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Old 12-29-2005, 09:44 AM
Kurn, son of Mogh Kurn, son of Mogh is offline
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Default Catholic v. Christian

Ok, this may seem odd coming from me, but let's get a theological discussion going.

In another thread, this comment was made:

I'm not considering Catholic, and definitely not Mormon, as "Christianity" in this thread

I understand the reasoning behind the Mormon statement. Mormons are not Christians for the same reason that Christians are not Jews. While in both cases, the pairs of religions share some scripture, they diverge when one group adds its own unique scripture. Thus, the same way Christianity diverges from Judaism by the addition of the New Testament, the LDS Church diverges from Christianity by the addition of the Book of Mormon. I know LDS members who will debate this, but that's a side point to what I'm asking.

Not just the quoted poster, but many Protestant Christians occaisionally state that Catholics are not Christians. Why? Interpretations aside, they share the identical scripture. Luther's initial break with the RC Church was ultimately more political than theological.

Discuss.
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Old 12-29-2005, 11:25 AM
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Default Re: Catholic v. Christian

[ QUOTE ]
I understand the reasoning behind the Mormon statement. Mormons are not Christians for the same reason that Christians are not Jews. While in both cases, the pairs of religions share some scripture, they diverge when one group adds its own unique scripture.

[/ QUOTE ]

If that's your criteria, then fine... but I'd think the defining criteria is what that group believes in regards to Jesus Christ. I believe Mormons believe that Jesus was God, and salvation is through him. Sounds Christian to me.

[ QUOTE ]
Not just the quoted poster, but many Protestant Christians occaisionally state that Catholics are not Christians. Why? Interpretations aside, they share the identical scripture.

[/ QUOTE ]

Catholics have more "books" in their Bible.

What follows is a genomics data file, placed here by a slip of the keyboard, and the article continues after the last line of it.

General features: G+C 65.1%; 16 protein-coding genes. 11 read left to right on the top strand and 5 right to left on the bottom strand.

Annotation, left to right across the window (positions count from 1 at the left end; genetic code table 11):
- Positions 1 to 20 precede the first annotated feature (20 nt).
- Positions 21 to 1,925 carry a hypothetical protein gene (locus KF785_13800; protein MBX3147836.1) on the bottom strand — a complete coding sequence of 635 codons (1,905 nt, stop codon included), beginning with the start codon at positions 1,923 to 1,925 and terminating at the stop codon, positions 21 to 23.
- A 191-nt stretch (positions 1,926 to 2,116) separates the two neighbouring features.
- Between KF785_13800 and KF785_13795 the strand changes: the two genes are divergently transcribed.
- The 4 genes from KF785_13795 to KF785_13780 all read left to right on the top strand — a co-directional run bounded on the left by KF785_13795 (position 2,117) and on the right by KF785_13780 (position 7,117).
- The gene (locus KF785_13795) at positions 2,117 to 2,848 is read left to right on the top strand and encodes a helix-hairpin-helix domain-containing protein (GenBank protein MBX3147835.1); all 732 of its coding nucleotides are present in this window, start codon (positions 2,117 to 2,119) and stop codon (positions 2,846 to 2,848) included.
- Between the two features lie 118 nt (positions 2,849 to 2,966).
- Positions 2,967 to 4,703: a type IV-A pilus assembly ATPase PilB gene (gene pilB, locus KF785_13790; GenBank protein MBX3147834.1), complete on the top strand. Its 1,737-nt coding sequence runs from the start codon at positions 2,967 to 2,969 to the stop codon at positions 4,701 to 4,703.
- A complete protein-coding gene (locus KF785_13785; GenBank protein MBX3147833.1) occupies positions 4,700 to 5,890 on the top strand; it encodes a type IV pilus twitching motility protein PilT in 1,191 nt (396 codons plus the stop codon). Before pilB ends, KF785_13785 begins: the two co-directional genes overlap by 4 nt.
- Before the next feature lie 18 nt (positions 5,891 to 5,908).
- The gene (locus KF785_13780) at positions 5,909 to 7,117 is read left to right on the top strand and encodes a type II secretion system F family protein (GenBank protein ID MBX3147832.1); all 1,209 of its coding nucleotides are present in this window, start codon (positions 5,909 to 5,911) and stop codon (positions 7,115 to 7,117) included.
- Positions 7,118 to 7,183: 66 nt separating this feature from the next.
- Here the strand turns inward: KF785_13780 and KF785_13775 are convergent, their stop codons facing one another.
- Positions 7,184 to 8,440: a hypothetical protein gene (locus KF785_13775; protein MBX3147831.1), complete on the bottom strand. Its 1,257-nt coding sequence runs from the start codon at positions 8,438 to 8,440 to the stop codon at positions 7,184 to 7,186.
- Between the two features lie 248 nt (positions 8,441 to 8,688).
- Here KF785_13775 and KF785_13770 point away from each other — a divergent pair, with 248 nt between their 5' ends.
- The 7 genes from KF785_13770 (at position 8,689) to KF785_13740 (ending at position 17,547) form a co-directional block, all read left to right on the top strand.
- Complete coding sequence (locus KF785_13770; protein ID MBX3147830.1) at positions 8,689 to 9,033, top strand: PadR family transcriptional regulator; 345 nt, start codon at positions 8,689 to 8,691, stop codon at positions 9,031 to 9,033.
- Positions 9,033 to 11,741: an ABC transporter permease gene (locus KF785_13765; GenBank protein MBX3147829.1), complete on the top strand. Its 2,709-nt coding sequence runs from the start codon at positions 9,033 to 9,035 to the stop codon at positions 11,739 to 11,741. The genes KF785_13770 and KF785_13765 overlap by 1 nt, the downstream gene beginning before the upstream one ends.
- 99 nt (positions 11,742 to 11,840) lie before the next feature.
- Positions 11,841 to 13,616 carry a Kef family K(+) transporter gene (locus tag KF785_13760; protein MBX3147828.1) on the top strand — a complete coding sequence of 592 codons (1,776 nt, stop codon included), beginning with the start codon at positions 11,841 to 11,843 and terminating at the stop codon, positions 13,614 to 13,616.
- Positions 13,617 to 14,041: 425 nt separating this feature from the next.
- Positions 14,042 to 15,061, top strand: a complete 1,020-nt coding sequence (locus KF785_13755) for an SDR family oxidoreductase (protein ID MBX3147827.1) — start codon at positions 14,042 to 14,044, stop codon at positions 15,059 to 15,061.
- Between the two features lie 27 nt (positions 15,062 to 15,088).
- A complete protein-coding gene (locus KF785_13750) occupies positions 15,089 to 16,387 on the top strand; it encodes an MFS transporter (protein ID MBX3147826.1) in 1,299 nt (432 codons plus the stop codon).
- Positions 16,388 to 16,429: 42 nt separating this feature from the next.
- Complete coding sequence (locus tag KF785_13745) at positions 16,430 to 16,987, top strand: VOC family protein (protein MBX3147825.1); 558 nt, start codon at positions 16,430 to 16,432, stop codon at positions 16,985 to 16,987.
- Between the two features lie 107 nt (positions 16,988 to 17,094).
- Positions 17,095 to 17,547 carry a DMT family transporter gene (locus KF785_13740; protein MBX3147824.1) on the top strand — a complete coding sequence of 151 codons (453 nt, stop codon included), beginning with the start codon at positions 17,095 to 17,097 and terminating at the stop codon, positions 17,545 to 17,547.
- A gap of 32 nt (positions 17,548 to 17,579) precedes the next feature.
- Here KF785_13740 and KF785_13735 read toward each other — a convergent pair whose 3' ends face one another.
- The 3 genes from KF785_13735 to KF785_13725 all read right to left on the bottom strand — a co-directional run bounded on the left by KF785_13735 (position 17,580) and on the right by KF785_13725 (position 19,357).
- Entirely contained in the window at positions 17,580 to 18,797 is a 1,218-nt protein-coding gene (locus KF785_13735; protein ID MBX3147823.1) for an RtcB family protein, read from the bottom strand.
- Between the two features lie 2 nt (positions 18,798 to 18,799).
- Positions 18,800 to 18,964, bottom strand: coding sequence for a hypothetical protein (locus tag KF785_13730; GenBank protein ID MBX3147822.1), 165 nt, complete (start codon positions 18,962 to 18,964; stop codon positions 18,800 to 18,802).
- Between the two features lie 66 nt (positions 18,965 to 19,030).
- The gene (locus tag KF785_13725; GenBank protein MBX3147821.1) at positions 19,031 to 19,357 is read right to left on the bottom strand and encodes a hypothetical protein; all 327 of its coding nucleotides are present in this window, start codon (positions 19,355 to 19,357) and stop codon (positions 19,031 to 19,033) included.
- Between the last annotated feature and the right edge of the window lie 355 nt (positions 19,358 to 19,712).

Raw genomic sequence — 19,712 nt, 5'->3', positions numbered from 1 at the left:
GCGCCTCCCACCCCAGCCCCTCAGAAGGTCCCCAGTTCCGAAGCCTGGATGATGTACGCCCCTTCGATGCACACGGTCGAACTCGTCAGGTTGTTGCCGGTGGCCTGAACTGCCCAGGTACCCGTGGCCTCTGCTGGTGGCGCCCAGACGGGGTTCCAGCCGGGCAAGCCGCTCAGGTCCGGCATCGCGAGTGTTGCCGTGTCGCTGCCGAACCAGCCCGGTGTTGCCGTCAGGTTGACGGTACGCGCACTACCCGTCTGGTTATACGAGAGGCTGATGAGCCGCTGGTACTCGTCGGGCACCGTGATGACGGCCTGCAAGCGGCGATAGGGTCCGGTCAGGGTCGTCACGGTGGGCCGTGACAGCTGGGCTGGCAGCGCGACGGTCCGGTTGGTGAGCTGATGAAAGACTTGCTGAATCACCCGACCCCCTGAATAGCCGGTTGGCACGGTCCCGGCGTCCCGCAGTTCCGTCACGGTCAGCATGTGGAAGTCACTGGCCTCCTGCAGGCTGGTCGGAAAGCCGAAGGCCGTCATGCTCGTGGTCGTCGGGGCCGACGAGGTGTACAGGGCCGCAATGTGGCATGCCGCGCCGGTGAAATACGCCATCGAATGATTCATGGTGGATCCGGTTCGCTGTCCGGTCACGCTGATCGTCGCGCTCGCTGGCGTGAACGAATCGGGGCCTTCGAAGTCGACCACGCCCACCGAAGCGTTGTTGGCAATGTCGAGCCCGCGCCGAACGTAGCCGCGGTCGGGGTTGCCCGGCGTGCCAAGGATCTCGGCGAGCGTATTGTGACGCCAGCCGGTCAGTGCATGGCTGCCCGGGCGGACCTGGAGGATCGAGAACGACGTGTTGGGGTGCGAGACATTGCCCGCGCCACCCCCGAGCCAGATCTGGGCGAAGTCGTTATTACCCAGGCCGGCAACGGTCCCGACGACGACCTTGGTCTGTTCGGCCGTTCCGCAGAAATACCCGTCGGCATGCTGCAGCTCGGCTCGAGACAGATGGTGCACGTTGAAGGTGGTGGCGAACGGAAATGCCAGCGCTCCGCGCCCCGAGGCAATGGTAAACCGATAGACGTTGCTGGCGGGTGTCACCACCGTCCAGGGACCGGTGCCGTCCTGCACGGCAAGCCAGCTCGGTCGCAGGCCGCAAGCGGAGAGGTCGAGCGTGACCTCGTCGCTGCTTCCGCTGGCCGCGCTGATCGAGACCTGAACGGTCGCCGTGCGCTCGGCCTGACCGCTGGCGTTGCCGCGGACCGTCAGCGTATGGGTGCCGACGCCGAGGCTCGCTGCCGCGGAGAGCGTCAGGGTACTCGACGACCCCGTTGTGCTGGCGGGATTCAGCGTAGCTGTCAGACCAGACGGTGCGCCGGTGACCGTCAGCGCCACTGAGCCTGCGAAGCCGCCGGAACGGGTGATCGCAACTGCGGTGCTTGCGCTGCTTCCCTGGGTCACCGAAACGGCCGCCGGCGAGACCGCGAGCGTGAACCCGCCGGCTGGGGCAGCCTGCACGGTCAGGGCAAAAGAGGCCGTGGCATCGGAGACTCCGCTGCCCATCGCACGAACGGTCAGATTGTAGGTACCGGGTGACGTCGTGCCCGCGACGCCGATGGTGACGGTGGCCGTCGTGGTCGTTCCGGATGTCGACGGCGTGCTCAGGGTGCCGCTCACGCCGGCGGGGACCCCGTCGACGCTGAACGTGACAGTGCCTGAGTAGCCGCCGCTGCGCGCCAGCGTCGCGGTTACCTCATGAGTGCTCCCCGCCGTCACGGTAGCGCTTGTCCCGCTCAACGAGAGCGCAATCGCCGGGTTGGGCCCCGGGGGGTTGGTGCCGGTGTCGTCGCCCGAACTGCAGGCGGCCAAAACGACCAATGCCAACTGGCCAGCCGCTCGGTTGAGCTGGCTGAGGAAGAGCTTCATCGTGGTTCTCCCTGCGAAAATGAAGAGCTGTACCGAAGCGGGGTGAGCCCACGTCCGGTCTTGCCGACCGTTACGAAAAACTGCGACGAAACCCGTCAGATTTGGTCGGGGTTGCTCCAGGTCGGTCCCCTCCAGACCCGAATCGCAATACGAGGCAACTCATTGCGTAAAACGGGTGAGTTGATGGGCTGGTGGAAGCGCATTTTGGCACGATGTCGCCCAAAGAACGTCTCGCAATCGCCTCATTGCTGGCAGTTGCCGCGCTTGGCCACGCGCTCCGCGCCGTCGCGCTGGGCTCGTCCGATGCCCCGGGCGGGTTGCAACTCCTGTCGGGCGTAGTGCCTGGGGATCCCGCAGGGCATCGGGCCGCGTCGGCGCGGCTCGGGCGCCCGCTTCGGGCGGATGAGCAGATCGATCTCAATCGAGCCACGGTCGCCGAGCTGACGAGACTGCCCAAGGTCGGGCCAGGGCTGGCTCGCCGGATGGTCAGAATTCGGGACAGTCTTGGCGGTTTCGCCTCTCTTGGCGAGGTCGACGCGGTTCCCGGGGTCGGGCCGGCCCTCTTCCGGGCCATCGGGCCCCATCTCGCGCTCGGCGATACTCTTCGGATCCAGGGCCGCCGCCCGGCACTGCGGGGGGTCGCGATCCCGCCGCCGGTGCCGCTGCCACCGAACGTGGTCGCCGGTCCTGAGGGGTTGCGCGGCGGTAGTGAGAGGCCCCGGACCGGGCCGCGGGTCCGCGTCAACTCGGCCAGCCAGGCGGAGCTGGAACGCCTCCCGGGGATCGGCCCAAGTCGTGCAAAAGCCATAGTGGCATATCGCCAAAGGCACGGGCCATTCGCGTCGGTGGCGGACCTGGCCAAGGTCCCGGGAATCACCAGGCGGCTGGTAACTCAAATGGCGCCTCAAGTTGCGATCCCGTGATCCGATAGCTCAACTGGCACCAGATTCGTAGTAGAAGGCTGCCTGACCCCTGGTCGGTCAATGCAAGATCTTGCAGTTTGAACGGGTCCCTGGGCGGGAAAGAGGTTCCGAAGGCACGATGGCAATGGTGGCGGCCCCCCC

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Old 12-29-2005, 12:44 PM
Kurn, son of Mogh Kurn, son of Mogh is offline
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Default Re: Catholic v. Christian

Catholics have more "books" in their Bible.

Elaborate. What books?
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Old 12-29-2005, 12:53 PM
BluffTHIS! BluffTHIS! is offline
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Default Re: Catholic v. Christian

[ QUOTE ]
Catholics have more "books" in their Bible.

Elaborate. What books?

[/ QUOTE ]

From the website of the US Catholic Bishops:

"Catholic and Protestant Bibles both include 27 books in the New Testament. Protestant Bibles have only 39 books in the Old Testament, however, while Catholic Bibles have 46. The seven additional books included in Catholic Bibles are Tobit, Judith, 1 and 2 Maccabees, Wisdom, Sirach, and Baruch. Catholic Bibles also include additions to the Books of Esther and Daniel which are not found in Protestant Bibles. These books are called the deuterocanonical books. The Catholic Church considers these books to be inspired by the Holy Spirit."

Note that the Book of Sirach is called Ecclesiasticus (different from Ecclesiastes) in older Douay-Rhiems versions of the Catholic Bible.
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Old 12-29-2005, 01:00 PM
Jeff V Jeff V is offline
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Default Re: Catholic v. Christian


[ QUOTE ]
Interpretations aside, they share the identical scripture.

[/ QUOTE ]

Those interpretations are huge. Things like purgatory, mortal and venial sins, going through a preist for forgiveness and not directly to God etc etc. Most Catholics also think you get to heaven by works, and not Jesus. Catholocism in general seems focused on cerimony, and not scripture IMO.

That being said I know a few Catholics that are definately christians.
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Old 12-29-2005, 01:41 PM
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Default Re: Catholic v. Christian

"That being said I know a few Catholics that are definately christians."

Isn't a "christian" just a follower of Christ? Isn't any other attempt to define it really only an attempt by one cult to make itself feel superior to another? Who is to say who is christian or not? Personally I don't think any "christian" interpretation has got it right yet, and Jesus would be ashamed at what his teachings have turned into.